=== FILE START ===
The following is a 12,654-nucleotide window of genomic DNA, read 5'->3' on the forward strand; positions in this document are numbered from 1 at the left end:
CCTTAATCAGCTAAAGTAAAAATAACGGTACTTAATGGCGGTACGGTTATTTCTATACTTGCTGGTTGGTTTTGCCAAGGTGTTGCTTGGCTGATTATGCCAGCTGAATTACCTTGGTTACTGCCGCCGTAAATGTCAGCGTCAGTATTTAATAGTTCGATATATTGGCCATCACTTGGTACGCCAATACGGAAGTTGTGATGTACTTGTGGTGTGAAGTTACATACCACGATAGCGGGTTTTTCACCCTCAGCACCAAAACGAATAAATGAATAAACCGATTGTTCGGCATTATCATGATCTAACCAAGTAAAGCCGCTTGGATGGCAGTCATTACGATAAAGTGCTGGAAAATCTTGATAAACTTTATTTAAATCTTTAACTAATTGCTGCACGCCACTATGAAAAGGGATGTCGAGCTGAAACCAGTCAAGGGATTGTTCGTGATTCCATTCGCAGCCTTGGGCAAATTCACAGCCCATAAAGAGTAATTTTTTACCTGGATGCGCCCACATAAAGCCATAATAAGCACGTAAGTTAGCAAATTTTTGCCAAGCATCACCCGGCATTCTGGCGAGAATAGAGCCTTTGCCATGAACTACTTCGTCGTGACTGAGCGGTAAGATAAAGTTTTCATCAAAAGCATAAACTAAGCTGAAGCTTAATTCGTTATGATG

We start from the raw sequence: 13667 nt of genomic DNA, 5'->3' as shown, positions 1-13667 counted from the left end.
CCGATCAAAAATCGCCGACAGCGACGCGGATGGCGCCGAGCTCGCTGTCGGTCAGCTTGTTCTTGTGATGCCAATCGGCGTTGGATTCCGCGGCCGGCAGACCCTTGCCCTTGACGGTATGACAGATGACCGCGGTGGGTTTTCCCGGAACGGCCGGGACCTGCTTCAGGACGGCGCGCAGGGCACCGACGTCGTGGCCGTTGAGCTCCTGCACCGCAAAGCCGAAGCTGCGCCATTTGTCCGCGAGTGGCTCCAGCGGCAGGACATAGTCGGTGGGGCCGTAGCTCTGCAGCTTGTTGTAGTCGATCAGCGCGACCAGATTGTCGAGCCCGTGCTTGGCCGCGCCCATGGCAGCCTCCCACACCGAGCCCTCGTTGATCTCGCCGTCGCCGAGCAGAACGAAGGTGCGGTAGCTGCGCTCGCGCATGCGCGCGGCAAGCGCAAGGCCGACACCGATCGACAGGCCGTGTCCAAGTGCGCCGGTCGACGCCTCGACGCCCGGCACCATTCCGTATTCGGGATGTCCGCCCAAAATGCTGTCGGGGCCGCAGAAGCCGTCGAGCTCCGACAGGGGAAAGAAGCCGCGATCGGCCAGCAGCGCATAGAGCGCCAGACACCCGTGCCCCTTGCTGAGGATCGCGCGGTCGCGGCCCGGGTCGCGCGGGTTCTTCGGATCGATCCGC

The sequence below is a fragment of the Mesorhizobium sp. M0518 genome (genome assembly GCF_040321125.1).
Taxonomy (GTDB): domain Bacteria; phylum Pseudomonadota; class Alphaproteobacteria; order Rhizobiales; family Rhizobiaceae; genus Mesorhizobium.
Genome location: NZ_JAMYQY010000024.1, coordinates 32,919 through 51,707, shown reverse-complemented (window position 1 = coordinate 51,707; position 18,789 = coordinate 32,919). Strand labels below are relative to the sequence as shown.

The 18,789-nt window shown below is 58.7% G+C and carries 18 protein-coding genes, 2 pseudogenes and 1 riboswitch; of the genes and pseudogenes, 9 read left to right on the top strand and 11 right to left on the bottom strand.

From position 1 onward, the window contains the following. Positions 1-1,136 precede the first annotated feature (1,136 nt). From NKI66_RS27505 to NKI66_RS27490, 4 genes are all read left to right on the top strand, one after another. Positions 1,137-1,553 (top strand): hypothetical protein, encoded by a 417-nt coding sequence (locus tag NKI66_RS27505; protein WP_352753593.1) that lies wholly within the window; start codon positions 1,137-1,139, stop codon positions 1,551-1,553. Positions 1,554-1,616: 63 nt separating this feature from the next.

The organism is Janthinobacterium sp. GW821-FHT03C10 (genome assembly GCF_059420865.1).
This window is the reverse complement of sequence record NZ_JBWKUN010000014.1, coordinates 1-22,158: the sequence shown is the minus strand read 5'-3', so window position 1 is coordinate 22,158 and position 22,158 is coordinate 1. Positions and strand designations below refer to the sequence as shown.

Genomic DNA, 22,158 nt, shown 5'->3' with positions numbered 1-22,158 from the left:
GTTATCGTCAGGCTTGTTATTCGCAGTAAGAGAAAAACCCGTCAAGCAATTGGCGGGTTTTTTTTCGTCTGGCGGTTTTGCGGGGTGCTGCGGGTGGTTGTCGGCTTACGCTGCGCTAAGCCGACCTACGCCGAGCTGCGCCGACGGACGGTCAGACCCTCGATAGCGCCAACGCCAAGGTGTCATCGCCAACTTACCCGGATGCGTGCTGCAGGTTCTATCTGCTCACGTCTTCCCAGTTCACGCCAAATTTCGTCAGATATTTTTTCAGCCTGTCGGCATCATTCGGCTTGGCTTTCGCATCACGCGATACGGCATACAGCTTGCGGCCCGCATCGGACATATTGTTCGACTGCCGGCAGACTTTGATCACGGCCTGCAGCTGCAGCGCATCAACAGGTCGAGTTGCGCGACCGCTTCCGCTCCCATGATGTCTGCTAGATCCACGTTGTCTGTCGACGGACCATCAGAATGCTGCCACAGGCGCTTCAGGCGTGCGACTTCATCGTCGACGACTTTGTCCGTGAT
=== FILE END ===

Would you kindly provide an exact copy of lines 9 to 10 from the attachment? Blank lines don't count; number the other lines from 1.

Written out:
From position 1 onward, the window contains the following. Positions 1-1,136 precede the first annotated feature (1,136 nt). From NKI66_RS27505 to NKI66_RS27490, 4 genes are all read left to right on the top strand, one after another. Positions 1,137-1,553 (top strand): hypothetical protein, encoded by a 417-nt coding sequence (locus tag NKI66_RS27505; protein WP_352753593.1) that lies wholly within the window; start codon positions 1,137-1,139, stop codon positions 1,551-1,553. Positions 1,554-1,616: 63 nt separating this feature from the next.

The organism is Janthinobacterium sp. GW821-FHT03C10 (genome assembly GCF_059420865.1).